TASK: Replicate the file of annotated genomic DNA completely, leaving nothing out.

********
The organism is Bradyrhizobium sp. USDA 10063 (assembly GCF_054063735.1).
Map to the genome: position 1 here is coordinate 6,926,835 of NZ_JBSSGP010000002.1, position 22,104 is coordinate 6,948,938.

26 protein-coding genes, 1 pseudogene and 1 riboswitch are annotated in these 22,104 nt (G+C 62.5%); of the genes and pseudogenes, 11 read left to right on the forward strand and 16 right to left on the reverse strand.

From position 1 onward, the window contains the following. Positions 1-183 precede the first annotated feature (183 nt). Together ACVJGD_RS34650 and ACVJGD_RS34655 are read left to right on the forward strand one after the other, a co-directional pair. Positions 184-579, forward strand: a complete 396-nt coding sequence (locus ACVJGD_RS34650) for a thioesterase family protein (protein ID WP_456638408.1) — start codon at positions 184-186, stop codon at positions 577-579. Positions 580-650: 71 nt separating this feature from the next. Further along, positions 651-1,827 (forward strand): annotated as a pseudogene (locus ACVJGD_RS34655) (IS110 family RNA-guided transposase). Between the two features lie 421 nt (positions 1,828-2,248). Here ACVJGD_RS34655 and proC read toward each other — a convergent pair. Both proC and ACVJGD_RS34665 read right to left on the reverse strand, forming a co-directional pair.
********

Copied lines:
The organism is Bradyrhizobium sp. USDA 10063 (assembly GCF_054063735.1).
Map to the genome: position 1 here is coordinate 6,926,835 of NZ_JBSSGP010000002.1, position 22,104 is coordinate 6,948,938.

26 protein-coding genes, 1 pseudogene and 1 riboswitch are annotated in these 22,104 nt (G+C 62.5%); of the genes and pseudogenes, 11 read left to right on the forward strand and 16 right to left on the reverse strand.

From position 1 onward, the window contains the following. Positions 1-183 precede the first annotated feature (183 nt). Together ACVJGD_RS34650 and ACVJGD_RS34655 are read left to right on the forward strand one after the other, a co-directional pair. Positions 184-579, forward strand: a complete 396-nt coding sequence (locus ACVJGD_RS34650) for a thioesterase family protein (protein ID WP_456638408.1) — start codon at positions 184-186, stop codon at positions 577-579. Positions 580-650: 71 nt separating this feature from the next. Further along, positions 651-1,827 (forward strand): annotated as a pseudogene (locus ACVJGD_RS34655) (IS110 family RNA-guided transposase). Between the two features lie 421 nt (positions 1,828-2,248). Here ACVJGD_RS34655 and proC read toward each other — a convergent pair. Both proC and ACVJGD_RS34665 read right to left on the reverse strand, forming a co-directional pair.